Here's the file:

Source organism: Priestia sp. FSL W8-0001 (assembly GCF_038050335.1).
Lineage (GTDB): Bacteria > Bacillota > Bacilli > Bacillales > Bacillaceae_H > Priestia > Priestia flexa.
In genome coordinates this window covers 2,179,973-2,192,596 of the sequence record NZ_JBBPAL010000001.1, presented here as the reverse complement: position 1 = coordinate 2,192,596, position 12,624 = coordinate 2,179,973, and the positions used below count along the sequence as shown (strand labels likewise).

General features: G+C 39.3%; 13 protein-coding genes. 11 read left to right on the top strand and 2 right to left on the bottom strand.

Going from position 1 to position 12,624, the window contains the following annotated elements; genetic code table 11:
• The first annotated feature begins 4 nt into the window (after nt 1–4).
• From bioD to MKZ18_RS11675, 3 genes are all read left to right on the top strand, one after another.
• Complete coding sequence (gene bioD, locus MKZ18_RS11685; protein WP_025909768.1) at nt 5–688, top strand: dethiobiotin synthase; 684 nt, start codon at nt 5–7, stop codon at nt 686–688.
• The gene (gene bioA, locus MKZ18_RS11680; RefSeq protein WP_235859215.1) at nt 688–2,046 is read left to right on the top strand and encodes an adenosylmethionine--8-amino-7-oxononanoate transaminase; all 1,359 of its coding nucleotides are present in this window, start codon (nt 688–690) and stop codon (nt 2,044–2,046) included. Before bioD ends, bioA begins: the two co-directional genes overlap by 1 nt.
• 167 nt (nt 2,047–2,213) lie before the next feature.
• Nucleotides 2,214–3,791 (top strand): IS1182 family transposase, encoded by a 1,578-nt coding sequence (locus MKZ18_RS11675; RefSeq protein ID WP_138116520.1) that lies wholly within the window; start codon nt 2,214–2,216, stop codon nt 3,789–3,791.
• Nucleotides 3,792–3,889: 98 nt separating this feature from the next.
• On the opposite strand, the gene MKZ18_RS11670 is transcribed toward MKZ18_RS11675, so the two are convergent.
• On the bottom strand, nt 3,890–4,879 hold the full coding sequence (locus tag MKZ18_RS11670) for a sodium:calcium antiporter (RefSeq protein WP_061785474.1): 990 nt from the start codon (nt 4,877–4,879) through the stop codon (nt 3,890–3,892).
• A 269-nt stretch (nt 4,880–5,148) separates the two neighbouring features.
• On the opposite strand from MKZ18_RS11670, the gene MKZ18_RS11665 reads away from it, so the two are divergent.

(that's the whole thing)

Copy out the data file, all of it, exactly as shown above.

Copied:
Source organism: Priestia sp. FSL W8-0001 (assembly GCF_038050335.1).
Lineage (GTDB): Bacteria > Bacillota > Bacilli > Bacillales > Bacillaceae_H > Priestia > Priestia flexa.
In genome coordinates this window covers 2,179,973-2,192,596 of the sequence record NZ_JBBPAL010000001.1, presented here as the reverse complement: position 1 = coordinate 2,192,596, position 12,624 = coordinate 2,179,973, and the positions used below count along the sequence as shown (strand labels likewise).

General features: G+C 39.3%; 13 protein-coding genes. 11 read left to right on the top strand and 2 right to left on the bottom strand.

Going from position 1 to position 12,624, the window contains the following annotated elements; genetic code table 11:
• The first annotated feature begins 4 nt into the window (after nt 1–4).
• From bioD to MKZ18_RS11675, 3 genes are all read left to right on the top strand, one after another.
• Complete coding sequence (gene bioD, locus MKZ18_RS11685; protein WP_025909768.1) at nt 5–688, top strand: dethiobiotin synthase; 684 nt, start codon at nt 5–7, stop codon at nt 686–688.
• The gene (gene bioA, locus MKZ18_RS11680; RefSeq protein WP_235859215.1) at nt 688–2,046 is read left to right on the top strand and encodes an adenosylmethionine--8-amino-7-oxononanoate transaminase; all 1,359 of its coding nucleotides are present in this window, start codon (nt 688–690) and stop codon (nt 2,044–2,046) included. Before bioD ends, bioA begins: the two co-directional genes overlap by 1 nt.
• 167 nt (nt 2,047–2,213) lie before the next feature.
• Nucleotides 2,214–3,791 (top strand): IS1182 family transposase, encoded by a 1,578-nt coding sequence (locus MKZ18_RS11675; RefSeq protein ID WP_138116520.1) that lies wholly within the window; start codon nt 2,214–2,216, stop codon nt 3,789–3,791.
• Nucleotides 3,792–3,889: 98 nt separating this feature from the next.
• On the opposite strand, the gene MKZ18_RS11670 is transcribed toward MKZ18_RS11675, so the two are convergent.
• On the bottom strand, nt 3,890–4,879 hold the full coding sequence (locus tag MKZ18_RS11670) for a sodium:calcium antiporter (RefSeq protein WP_061785474.1): 990 nt from the start codon (nt 4,877–4,879) through the stop codon (nt 3,890–3,892).
• A 269-nt stretch (nt 4,880–5,148) separates the two neighbouring features.
• On the opposite strand from MKZ18_RS11670, the gene MKZ18_RS11665 reads away from it, so the two are divergent.